Molecular Pain , 2005, DOI: 10.1186/1744-8069-1-3
Abstract: Tissue damage and inflammation produce an array of chemical mediators such as ATP, bradykinin, prostanoids, protons, cytokines and peptides including substance P that can excite or sensitize nociceptors to elicit pain at the site of injury. Among them prostanoids were shown to influence inflammation, and their administration was found to reproduce the major signs of inflammation including augmented pain [1]. Prostaglandin E2 (PGE2) and prostaglandin I2 (PGI2) are the products of arachidonic acid metabolism through the cyclooxygenase pathway. In addition to numerous other physiological actions in vivo, previous studies have indicated important roles for PGE2 in nociception and inflammation [2,3]. PGE2 is generated in most cells in response to mechanical, thermal or chemical injury and inflammatory insult, resulting in sensitization or direct activation of nearby sensory nerve endings. Analgesic effects of non-steroidal anti-inflammatory drugs (NSAIDs) are attributed predominantly to inhibition of prostaglandin synthesis. Prostaglandins act upon a family of pharmacologically distinct prostanoid receptors including EP1, EP2, EP3, EP4 and IP that activate several different G protein-coupled signaling pathways [2,4,5]. Primary sensory neurons in dorsal root ganglion (DRG) are known to express mRNAs encoding several prostanoid receptor subtypes, IP, EP1, EP3 and EP4 [6,7]. The role of IP in inflammation has been clearly shown by the analysis of IP-deficient mice, although the underlying cellular mechanisms still remain to be elucidated [8]. In contrast, the potential involvement of EP receptors other than IP in inflammation and pain generation has not been well studied, although some earlier studies have suggested that prostanoids contribute to the development of pain through EP receptors [9,10].The capsaicin receptor TRPV1 is a non-selective cation channel expressed predominantly in unmyelinated C-fibers [11]. TRPV1 is activated not only by capsaicin, but also by protons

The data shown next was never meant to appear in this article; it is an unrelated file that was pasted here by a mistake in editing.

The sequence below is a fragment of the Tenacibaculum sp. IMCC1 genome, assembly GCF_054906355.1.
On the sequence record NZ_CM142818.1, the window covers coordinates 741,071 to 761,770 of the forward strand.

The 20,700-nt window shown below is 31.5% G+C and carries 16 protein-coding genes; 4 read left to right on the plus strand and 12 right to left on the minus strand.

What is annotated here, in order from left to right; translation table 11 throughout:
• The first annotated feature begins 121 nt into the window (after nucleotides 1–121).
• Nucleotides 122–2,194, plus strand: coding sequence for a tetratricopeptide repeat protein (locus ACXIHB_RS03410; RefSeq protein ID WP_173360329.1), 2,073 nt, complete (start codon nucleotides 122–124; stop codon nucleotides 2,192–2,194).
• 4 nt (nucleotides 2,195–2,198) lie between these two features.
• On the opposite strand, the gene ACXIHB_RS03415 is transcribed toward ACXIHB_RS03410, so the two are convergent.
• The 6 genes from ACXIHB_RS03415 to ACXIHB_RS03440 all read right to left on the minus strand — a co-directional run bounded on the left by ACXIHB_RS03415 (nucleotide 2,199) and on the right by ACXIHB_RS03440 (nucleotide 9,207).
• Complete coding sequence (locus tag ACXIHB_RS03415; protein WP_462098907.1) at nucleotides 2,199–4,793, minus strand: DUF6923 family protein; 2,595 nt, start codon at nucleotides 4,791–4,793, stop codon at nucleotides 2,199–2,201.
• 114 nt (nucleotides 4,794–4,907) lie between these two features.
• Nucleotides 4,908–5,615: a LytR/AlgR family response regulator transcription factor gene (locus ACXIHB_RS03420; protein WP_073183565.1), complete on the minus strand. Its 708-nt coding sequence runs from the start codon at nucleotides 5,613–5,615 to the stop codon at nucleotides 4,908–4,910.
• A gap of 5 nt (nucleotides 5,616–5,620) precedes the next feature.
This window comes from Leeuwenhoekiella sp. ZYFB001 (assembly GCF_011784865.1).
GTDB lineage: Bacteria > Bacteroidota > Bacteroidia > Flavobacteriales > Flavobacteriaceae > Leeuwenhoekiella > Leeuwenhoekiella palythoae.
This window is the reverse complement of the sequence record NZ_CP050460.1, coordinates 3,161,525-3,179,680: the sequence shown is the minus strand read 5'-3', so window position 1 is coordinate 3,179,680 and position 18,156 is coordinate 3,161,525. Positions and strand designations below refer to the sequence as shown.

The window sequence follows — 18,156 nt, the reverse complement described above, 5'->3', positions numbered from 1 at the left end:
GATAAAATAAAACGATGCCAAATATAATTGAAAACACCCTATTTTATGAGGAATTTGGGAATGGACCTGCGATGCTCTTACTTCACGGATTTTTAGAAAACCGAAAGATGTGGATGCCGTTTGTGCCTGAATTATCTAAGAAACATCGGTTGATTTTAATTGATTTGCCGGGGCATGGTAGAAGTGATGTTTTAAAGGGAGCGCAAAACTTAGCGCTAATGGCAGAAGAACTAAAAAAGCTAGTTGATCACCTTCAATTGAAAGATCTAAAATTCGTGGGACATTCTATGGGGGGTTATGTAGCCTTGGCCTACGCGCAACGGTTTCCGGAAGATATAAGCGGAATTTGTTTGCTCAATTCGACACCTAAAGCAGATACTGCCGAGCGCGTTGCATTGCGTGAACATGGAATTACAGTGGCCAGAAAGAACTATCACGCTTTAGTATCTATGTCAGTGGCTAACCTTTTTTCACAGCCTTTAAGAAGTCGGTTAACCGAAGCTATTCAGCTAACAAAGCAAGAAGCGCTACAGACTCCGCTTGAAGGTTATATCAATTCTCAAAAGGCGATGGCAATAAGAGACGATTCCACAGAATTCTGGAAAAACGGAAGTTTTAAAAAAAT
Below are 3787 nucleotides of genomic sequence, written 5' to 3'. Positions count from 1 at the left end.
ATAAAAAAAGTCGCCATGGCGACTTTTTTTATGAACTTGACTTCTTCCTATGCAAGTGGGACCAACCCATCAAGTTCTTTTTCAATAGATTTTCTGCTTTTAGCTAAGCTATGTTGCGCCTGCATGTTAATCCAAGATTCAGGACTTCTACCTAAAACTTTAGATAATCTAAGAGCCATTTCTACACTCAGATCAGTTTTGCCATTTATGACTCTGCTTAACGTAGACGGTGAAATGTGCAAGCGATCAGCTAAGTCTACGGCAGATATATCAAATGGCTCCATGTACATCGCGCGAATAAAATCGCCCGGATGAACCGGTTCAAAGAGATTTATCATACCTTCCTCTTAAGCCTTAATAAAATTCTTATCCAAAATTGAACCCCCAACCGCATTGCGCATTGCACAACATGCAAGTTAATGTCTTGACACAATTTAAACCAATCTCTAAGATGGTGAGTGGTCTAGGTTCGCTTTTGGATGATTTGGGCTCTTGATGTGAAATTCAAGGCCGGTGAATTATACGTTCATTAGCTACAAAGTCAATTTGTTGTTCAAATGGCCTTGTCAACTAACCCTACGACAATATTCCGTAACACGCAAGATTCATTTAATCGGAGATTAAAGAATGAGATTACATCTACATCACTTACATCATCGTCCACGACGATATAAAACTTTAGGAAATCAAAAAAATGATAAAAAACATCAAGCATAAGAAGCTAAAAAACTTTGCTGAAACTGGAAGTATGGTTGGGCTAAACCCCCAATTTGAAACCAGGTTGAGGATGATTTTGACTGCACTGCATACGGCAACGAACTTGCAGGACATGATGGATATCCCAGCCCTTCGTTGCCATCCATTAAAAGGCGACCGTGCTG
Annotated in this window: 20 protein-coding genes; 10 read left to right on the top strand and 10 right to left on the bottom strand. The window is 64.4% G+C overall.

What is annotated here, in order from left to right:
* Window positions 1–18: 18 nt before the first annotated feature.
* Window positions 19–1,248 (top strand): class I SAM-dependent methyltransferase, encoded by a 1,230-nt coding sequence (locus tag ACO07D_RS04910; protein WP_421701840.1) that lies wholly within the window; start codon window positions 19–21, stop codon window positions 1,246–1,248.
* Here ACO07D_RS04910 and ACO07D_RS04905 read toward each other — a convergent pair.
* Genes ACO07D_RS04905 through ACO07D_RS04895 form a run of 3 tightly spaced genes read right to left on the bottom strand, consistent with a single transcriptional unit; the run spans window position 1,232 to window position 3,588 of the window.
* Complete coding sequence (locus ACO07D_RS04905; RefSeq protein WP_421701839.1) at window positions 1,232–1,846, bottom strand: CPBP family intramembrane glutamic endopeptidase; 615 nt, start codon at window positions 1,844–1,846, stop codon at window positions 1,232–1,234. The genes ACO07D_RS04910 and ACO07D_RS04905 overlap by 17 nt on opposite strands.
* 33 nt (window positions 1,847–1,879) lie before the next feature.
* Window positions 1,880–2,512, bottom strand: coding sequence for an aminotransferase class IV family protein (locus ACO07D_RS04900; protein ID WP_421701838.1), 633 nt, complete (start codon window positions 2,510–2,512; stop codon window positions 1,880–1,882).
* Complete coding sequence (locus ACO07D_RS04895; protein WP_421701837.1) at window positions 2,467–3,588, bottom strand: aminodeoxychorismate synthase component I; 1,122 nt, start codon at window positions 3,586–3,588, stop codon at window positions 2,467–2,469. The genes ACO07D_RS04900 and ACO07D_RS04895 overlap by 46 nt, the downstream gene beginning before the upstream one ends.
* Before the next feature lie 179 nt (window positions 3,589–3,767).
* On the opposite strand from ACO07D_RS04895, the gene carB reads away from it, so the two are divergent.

An agonist sensitive, quick and simple cell-based signaling assay for determination of ligands mimicking prostaglandin E2 or E1 activity through subtype EP1 receptor: Suitable for high throughput screening
Annirudha J Chillar, Parastoo Karimi, Kathy Tang, Ke-He Ruan
BMC Complementary and Alternative Medicine , 2011, DOI: 10.1186/1472-6882-11-11
Abstract: We used cell-based assays (CytoFluor multi-well plate reader and fluorescence microscopy) in which a calcium signal was generated by the recombinant EP1 receptor stably expressed in HEK293 cells (human embryonic kidney). PGE1 and PGE2 were tested for their ability to generate a calcium signal. Ninety-six water soluble fractions of Treasures of the east (single Chinese herb dietary supplements) were screened.After screening, the top ten stimulators were identified. The identified herbs were then desalted and the calcium fluorescent signal reconfirmed using fluorescence microscopy. Among these top ten agonists identified, seven stimulated the calcium signaling (1-40 μM concentration) using fluorescence microscopy.Fluorescence microscopy and multi-well plate readers can be used as a target specific method for screening water soluble fractions with active ingredients at a very early stage, before purification. Our future work consists of purifying and separating the active ingredients and repeating fluorescence microscopy. Under ordinary circumstances we would have to purify the compounds first and then test all the extracts from 96 herbs. Conventionally, for screening natural product libraries, the procedure followed is the automated separation of all constituents into individual components using fractionation and high performance liquid chromatography. We, however, demonstrated that the active ingredients of the herbal extracts can be tested before purification using an agonist sensitive, quick and simple cell-based signaling assay for ligands mimicking the agonists, PGE1 and PGE2.The subtype receptors of prostaglandin E (PGE) isomer-1 (PGE1) and isomer-2 (PGE2) (termed EP1, EP2, EP3 and EP4) are widely distributed and have been extensively studied for their involvement in a variety of cancers and stem cell differentiation. Expression of EP1 is frequently seen in human breast cancers and colon tumor cells. Nuclear expression of EP1 in human breast cancers correlates w